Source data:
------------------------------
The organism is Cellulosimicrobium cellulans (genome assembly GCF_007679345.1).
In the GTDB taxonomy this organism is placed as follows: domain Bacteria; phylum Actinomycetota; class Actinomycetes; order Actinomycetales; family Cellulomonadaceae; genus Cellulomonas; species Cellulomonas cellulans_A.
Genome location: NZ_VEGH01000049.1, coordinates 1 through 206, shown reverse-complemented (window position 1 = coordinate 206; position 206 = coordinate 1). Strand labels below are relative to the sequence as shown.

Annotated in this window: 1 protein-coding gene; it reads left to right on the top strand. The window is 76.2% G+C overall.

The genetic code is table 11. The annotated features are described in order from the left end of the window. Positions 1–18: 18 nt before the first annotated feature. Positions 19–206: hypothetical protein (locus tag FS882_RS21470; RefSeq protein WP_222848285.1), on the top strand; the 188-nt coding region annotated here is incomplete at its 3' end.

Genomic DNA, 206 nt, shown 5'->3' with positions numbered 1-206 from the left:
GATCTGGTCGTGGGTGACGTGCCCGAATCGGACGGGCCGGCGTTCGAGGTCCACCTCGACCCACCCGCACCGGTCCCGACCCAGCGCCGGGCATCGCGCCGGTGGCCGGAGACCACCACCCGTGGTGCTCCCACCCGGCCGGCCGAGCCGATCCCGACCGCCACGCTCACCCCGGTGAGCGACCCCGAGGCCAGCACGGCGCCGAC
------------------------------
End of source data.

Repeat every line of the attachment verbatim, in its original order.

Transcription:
The organism is Cellulosimicrobium cellulans (genome assembly GCF_007679345.1).
In the GTDB taxonomy this organism is placed as follows: domain Bacteria; phylum Actinomycetota; class Actinomycetes; order Actinomycetales; family Cellulomonadaceae; genus Cellulomonas; species Cellulomonas cellulans_A.
Genome location: NZ_VEGH01000049.1, coordinates 1 through 206, shown reverse-complemented (window position 1 = coordinate 206; position 206 = coordinate 1). Strand labels below are relative to the sequence as shown.

Annotated in this window: 1 protein-coding gene; it reads left to right on the top strand. The window is 76.2% G+C overall.

The genetic code is table 11. The annotated features are described in order from the left end of the window. Positions 1–18: 18 nt before the first annotated feature. Positions 19–206: hypothetical protein (locus tag FS882_RS21470; RefSeq protein WP_222848285.1), on the top strand; the 188-nt coding region annotated here is incomplete at its 3' end.

Genomic DNA, 206 nt, shown 5'->3' with positions numbered 1-206 from the left:
GATCTGGTCGTGGGTGACGTGCCCGAATCGGACGGGCCGGCGTTCGAGGTCCACCTCGACCCACCCGCACCGGTCCCGACCCAGCGCCGGGCATCGCGCCGGTGGCCGGAGACCACCACCCGTGGTGCTCCCACCCGGCCGGCCGAGCCGATCCCGACCGCCACGCTCACCCCGGTGAGCGACCCCGAGGCCAGCACGGCGCCGAC